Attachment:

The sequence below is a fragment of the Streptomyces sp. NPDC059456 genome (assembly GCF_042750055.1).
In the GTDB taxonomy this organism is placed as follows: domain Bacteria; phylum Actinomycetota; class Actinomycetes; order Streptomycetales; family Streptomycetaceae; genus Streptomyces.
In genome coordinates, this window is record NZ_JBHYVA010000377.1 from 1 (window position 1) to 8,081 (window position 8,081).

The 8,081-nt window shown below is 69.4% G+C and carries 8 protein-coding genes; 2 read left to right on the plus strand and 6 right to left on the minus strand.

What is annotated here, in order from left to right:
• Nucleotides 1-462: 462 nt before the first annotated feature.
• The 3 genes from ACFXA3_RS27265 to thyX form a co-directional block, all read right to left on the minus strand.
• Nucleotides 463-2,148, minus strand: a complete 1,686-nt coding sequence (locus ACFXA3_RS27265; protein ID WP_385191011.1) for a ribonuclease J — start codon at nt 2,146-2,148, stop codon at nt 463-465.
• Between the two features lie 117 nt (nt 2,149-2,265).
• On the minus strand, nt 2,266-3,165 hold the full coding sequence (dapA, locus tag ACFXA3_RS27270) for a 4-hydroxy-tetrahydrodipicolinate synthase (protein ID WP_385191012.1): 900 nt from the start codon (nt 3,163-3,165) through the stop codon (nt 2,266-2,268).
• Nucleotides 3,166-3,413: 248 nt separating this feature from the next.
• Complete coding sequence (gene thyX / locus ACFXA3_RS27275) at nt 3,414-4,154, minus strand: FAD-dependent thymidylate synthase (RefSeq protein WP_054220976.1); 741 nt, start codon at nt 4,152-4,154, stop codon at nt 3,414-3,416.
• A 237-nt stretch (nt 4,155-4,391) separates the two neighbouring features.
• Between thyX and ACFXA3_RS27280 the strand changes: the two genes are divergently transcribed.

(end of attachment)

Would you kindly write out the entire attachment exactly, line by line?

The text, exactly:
The sequence below is a fragment of the Streptomyces sp. NPDC059456 genome (assembly GCF_042750055.1).
In the GTDB taxonomy this organism is placed as follows: domain Bacteria; phylum Actinomycetota; class Actinomycetes; order Streptomycetales; family Streptomycetaceae; genus Streptomyces.
In genome coordinates, this window is record NZ_JBHYVA010000377.1 from 1 (window position 1) to 8,081 (window position 8,081).

The 8,081-nt window shown below is 69.4% G+C and carries 8 protein-coding genes; 2 read left to right on the plus strand and 6 right to left on the minus strand.

What is annotated here, in order from left to right:
• Nucleotides 1-462: 462 nt before the first annotated feature.
• The 3 genes from ACFXA3_RS27265 to thyX form a co-directional block, all read right to left on the minus strand.
• Nucleotides 463-2,148, minus strand: a complete 1,686-nt coding sequence (locus ACFXA3_RS27265; protein ID WP_385191011.1) for a ribonuclease J — start codon at nt 2,146-2,148, stop codon at nt 463-465.
• Between the two features lie 117 nt (nt 2,149-2,265).
• On the minus strand, nt 2,266-3,165 hold the full coding sequence (dapA, locus tag ACFXA3_RS27270) for a 4-hydroxy-tetrahydrodipicolinate synthase (protein ID WP_385191012.1): 900 nt from the start codon (nt 3,163-3,165) through the stop codon (nt 2,266-2,268).
• Nucleotides 3,166-3,413: 248 nt separating this feature from the next.
• Complete coding sequence (gene thyX / locus ACFXA3_RS27275) at nt 3,414-4,154, minus strand: FAD-dependent thymidylate synthase (RefSeq protein WP_054220976.1); 741 nt, start codon at nt 4,152-4,154, stop codon at nt 3,414-3,416.
• A 237-nt stretch (nt 4,155-4,391) separates the two neighbouring features.
• Between thyX and ACFXA3_RS27280 the strand changes: the two genes are divergently transcribed.